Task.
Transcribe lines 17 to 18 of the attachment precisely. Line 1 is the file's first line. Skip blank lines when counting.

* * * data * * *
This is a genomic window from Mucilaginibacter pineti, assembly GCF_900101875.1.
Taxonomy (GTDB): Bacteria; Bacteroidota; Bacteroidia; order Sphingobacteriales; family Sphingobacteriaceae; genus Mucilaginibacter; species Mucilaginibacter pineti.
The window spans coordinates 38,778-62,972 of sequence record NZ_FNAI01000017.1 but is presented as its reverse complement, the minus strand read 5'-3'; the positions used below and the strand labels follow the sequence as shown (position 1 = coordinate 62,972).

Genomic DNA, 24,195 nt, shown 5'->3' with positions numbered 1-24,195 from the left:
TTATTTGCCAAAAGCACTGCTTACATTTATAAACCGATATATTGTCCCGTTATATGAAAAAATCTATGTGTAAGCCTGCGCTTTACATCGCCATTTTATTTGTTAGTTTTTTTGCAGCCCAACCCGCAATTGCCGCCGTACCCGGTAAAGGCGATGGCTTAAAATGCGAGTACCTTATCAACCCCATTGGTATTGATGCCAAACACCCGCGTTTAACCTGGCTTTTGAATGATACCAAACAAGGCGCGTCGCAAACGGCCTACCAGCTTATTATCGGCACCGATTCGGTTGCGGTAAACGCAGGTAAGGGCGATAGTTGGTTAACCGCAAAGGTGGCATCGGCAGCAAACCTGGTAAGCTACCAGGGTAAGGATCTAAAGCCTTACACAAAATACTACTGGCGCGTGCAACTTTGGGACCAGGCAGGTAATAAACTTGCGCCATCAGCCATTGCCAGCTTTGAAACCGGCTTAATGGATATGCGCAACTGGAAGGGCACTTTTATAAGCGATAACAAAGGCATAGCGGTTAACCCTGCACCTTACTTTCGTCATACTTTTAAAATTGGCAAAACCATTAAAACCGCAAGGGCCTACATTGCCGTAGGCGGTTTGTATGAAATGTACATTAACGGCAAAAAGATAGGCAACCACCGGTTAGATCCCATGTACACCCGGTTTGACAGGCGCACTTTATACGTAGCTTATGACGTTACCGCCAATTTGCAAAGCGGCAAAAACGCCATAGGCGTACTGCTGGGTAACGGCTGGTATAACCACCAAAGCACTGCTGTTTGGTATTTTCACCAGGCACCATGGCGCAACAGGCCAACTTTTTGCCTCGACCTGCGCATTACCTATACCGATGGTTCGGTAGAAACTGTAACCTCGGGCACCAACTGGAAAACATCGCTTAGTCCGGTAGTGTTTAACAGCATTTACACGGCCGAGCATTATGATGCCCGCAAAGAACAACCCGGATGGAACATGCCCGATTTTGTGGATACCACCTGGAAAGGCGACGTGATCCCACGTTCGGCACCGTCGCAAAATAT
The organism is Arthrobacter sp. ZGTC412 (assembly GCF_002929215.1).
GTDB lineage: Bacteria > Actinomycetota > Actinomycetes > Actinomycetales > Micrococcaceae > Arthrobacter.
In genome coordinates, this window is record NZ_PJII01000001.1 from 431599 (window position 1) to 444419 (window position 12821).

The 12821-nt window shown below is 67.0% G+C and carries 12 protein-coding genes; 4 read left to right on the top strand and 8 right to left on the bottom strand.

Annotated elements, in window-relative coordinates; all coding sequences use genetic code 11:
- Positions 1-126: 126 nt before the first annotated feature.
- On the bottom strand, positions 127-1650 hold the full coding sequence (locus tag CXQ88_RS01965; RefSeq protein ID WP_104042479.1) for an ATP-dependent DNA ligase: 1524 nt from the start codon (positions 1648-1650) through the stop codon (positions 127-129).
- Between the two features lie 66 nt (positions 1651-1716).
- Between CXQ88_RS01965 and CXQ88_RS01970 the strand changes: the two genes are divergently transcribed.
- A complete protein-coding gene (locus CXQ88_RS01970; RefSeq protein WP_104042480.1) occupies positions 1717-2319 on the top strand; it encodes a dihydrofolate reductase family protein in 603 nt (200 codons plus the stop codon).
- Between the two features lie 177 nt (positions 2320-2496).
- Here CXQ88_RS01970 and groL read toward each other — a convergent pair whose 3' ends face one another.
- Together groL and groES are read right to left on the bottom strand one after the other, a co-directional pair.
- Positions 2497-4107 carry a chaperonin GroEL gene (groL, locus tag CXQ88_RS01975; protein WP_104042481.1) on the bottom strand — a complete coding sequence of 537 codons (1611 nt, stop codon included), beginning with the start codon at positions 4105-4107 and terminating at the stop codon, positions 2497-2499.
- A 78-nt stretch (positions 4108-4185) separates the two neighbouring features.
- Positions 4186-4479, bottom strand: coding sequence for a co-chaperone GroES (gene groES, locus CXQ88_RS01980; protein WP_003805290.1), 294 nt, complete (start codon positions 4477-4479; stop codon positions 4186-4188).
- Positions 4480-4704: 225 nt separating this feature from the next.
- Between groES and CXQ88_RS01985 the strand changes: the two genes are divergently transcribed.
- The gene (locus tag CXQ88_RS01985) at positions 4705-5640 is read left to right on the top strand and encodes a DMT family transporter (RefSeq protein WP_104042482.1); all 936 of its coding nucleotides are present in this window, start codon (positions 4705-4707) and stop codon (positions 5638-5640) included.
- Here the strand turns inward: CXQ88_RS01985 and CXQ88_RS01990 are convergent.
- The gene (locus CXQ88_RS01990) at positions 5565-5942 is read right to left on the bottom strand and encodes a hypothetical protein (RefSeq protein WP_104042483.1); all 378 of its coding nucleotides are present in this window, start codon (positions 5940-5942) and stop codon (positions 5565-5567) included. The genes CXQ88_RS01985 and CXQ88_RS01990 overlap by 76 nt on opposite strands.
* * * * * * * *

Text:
- Here CXQ88_RS01970 and groL read toward each other — a convergent pair whose 3' ends face one another.
- Together groL and groES are read right to left on the bottom strand one after the other, a co-directional pair.